Browsing by Author "Mdodana, Ntombizanele Thobela"
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- ItemAnalysis of aspects of starch metabolism in Physcomitrella patens(Stellenbosch : Stellenbosch University, 2021-12) Mdodana, Ntombizanele Thobela; Lloyd, James Richard; Kossmann, Jens; Stellenbosch University. Faculty of AgriSciences. Department of Genetics. Institute of Plant Biotechnology.ENGLISH ABSTRACT: Starch is an important polysaccharide produced by plants and is widely used in industry mainly as a food thickener, but also in other important processes, such as the development of textiles and p aper manufacture. This polyglucan consists of two glucose polymers, amylose and amylopectin. As the major storage carbohydrate, starch is synthesised during the day before being catabolised at night to sustain plant growth and metabolism. Starch metabolism is well studied in vascular plants such as Arabidopsis thaliana and Solanum tuberosum, however, information about these processes are less well understood in non-vascular plants. The bryophyte Physcomitrella patens is an excellent plant model system for many reasons; for example its fully sequenced genome and the ability to produce knockout mutants using homologous recombination. Attempts to gain a better understanding of the function and regulation of some of the key metabolic enzymes involved in starch metabolism in non-vascular plants have recently emerged (Stander, 2015; Jacobs, 2018; Mdodana et., al 2019). This project focused on two aspects of starch metabolism to determine whether some of the pathways and mechanisms involved during these processes are conserved between Physcomitrella patens and vascular plants. The first part of this dissertation examines the roles of glucan water dikinase enzymes (GWD) in P. patens. In angiosperms these polypeptides are involved in starch degradation through catalysing starch phosphorylation. Five isoforms, PpGWDa-e, were identified in and phylogenetic analysis demonstrated the two (PpGWDa and PpGWDb) were most similar to Arabidopsis GWD1 or GWD2, while another two (PpGWDd and PpGWDe) were most similar to GWD3/PWD. The final isoform (PpGWDc) was likely to be inactive as it lacks the essential catalytic histidine. Both PpGWDa and PpGWDb targeted to chloroplasts. Using homologous recombination, knockout mutant lines were successfully generated for PpGWDa and PpGWDb each isoform both as individually and together in double mutants. Inserts in either gene resulted in reduced amounts of starch phosphate compared to the control, with Ppgwda mutant lines interestingly containing less glucose 6-phosphate in starch than Ppgwdb lines. Double mutant (Ppgwda/Ppgwdb; DM) lines contained even less glucose 6-phosphate in starch than Ppgwda single mutants. When plants were grown over a diurnal cycle it was shown that, like vascular plants, starch accumulated in the light period and was degraded at night. Both Ppgwd1a and DM lines accumulated significantly higher amounts of starch compared to Ppgwd1b and the control lines at almost all time points. Soluble sugars on the other hand were significantly reduced in Ppgwd1a and the DM lines compared with Ppgwd1b and the control lines. The Ppgwd1a and DM mutant lines also demonstrated a n observable morphological phenotypic alteration characterized by lack of gametophore development which could be reversed by growing the plant on media supplemented with glucose. In the second experimental chapter, two isoamylase (ISA) like starch debranching enzymes, ISA1 and ISA2, were examined. Mutations in these genes in vascular plants can result in the production of the water-soluble polysaccharide (WSP), phytoglycogen at the expense of starch. Both single and double mutants showed loss of a debranching enzyme activity band in activity gels indicating that ISA1 and ISA2 exist as a heterocomplex in Physcomitrella patens. Analysis of purified recombinant protein demonstrated, surprisingly that both PpISA1 and PpISA2 peptides were catalytically active. Analysis of single and double mutant plants demonstrated that all contained increased amounts of WSP.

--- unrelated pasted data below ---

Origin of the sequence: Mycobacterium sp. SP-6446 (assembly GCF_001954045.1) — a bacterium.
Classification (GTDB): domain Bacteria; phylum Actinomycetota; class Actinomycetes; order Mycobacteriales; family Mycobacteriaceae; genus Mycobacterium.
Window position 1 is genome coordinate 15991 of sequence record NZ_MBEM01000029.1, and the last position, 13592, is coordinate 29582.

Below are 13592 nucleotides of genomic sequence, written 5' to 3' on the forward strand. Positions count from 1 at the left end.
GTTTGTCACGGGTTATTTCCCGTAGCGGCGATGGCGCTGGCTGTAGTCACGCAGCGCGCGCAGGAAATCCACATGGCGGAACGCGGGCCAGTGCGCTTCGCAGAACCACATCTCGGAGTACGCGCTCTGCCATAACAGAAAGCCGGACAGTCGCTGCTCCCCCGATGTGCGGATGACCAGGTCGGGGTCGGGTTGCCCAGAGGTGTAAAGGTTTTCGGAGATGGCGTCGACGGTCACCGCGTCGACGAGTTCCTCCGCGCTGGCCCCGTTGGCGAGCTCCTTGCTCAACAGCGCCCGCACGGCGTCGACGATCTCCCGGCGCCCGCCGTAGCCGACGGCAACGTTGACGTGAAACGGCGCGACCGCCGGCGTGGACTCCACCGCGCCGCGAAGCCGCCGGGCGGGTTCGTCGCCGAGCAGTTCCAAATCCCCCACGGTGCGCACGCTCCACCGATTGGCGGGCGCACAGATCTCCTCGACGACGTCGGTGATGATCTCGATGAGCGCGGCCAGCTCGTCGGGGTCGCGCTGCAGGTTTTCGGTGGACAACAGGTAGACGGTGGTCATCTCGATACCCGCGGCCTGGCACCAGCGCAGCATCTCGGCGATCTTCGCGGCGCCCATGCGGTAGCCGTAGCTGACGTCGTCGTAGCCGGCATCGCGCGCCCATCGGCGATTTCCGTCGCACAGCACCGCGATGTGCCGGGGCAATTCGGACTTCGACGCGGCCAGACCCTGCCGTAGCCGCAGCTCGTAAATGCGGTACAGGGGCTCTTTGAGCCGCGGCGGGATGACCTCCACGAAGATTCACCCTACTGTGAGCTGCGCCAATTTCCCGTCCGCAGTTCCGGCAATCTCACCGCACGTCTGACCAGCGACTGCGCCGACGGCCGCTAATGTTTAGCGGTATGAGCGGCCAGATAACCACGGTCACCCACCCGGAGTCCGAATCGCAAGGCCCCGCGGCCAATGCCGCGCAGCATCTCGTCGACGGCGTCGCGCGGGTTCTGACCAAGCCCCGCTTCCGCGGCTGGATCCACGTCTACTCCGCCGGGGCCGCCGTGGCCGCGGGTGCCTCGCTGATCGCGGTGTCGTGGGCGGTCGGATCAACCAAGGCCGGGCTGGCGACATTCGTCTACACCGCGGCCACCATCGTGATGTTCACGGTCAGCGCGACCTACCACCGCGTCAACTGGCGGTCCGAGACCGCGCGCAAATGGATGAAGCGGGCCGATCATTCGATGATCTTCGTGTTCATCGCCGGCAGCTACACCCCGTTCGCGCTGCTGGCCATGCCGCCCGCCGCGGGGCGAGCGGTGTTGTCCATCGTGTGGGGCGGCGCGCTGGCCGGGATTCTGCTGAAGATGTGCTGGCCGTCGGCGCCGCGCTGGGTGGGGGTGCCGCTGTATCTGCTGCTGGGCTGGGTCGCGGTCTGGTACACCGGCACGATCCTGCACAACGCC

- ItemThe effects of the synthetic strigolactone GR24 on Arabidopsis thaliana callus culture(Stellenbosch : Stellenbosch University, 2012-12) Mdodana, Ntombizanele Thobela; Hills, Paul N.; Kossmann, Jens; Stellenbosch University. Faculty of AgriSciences. Dept. of Genetics.ENGLISH ABSTRACT: Plant growth promoting substances (PGPS) are emerging as useful tools in the investigation of important plant growth traits. Two PGPS, smoke-water derived from burning plant material and a synthetic strigolactone analogue, GR24, have been reported to regulate a wide variety of developmental and growth processes in plants. These PGPS are beginning to receive considerable attention in the area of improving plant biomass yield and production. Variation in growth between plants is a major impediment towards the complete understanding of the intrinsic processes that control biomass production. Callus cultures of the model plant Arabidopsis thaliana could overcome some of these hindrances. However, the suitability of these callus cultures as a model system for plant biomass production must be established first. This study aimed at using A. thaliana callus cultures as a platform to study the plant growth promoting activities of smoke-water and GR24. The first part of this study was conducted to develop an optimal protocol for inducing A. thaliana callus formation. Wild-type A. thaliana Col-O, as well as strigolactone deficient and insensitive mutants (max1-1, max2-1, max2-2, max3-9 and max4-1) were cultured for callus induction. Hypocotyl and leaf explants were cultured onto MS media supplemented with different hormone concentrations of 2,4-D and kinetin (2:2 mg/L 2,4-D:kinetin and 0.5:0.05 mg/L 2,4-D:kinetin). Both media proved suitable for callus induction of all genotypes, with max1-1 showing the highest efficiency (83.33% and 92.22%) of callus induction. Calli were then used as a platform for future investigations into the effects of smoke-water and GR24. Secondly, this study examined the effects of smoke-water and GR24 on wild-type A. thaliana Col-O callus. Basic physiological studies were conducted to determine if these two compounds would positively affect callus growth, as was shown in previous studies using whole plants. Calli cultivated on MS media containing the two different hormone concentrations were transferred onto the same fresh MS medium, supplemented with either smoke-water or GR24. Growth promotion by smoke-water and GR24 in calli was characterized by a significantly increased mass (biomass). Calli were additionally transferred onto MS medium containing either auxin only or kinetin only and supplemented with GR24 or smoke-water. In the auxin only system, increased mass was recorded for both GR24 and smoke-water treatments, while these two compounds seemed to reduce growth in the kinetin only system. The positive growth stimulatory effect observed for the auxin only system could be attributed to the synergistic relationship between auxin and strigolactones, whilst the reduced mass in the latter system could be due to the antagonistic interaction between strigolactones and cytokinins. Finally, this study has discovered a dual role of strigolactones in biomass accumulation and adventitious root formation for Arabidopsis thaliana callus. On an auxin- and cytokinin-free MS medium supplemented with GR24, calli of Arabidopsis thaliana strigolactone deficient mutants (max1-1 and max4-1) and the wild-type Col- O, but not the strigolactone response mutant (max2-2), showed enhanced biomass accumulation. In addition to this, the max4-1 mutant and wild-type Col-O demonstrated enhanced adventitious rooting, which was not apparent in max2-2. Together these data suggested that the biomass accumulation and the adventitious rooting activities of GR24 in Arabidopsis thaliana calli are controlled in a MAX2- dependent manner. The interaction between strigolactone, auxin and cytokinin signalling pathways in regulating these responses appears to be complex. Gene expression profiling showed regulation of stress-related genes such as B-box transcription factors, CALCINEURIN B-LIKE and RAP4.2 Genes encoding hormones associated with stress (ABA, ethylene) and defence mechanisms (JA) were upregulated. Expression of stress related genes indicated clues on some kind of stress mediation that might be involved during the regulation of the rhizogenic response. Conversely, smoke-water treatment could not enhance the biomass of the calli and nor could it induce adventitious rooting in the absence of auxin and cytokinin. This observation strongly emphasized the distinct roles of these two compounds, as well as the importance of the interaction and ratio of auxin and cytokinin in callus growth. This study has demonstrated a novel role of strigolactones in plant growth and development, i.e. enhancement of biomass production in callus cultures. Secondly the enhanced adventitious rooting ability is in agreement with recently published literature on the role of strigolactones in regulating root architecture. In vitro callus production is advantageous to plant sciences. It creates an opportunity for increasing plant material for cultivation and offers the use of cell cultures that accurately mimic specific growth responses. It could greatly contribute to the study of intricate regulatory and signalling pathways responsible for growth and development in plants. Because the regulation of plant biomass production is very complex and the molecular mechanisms underlying the process remain elusive, it is of paramount importance that further work be done in order to gain more in-depth insights and understanding of this aspect and subsequently improve efficiency and returns when applying biotechnology tools on commercially important crop plants.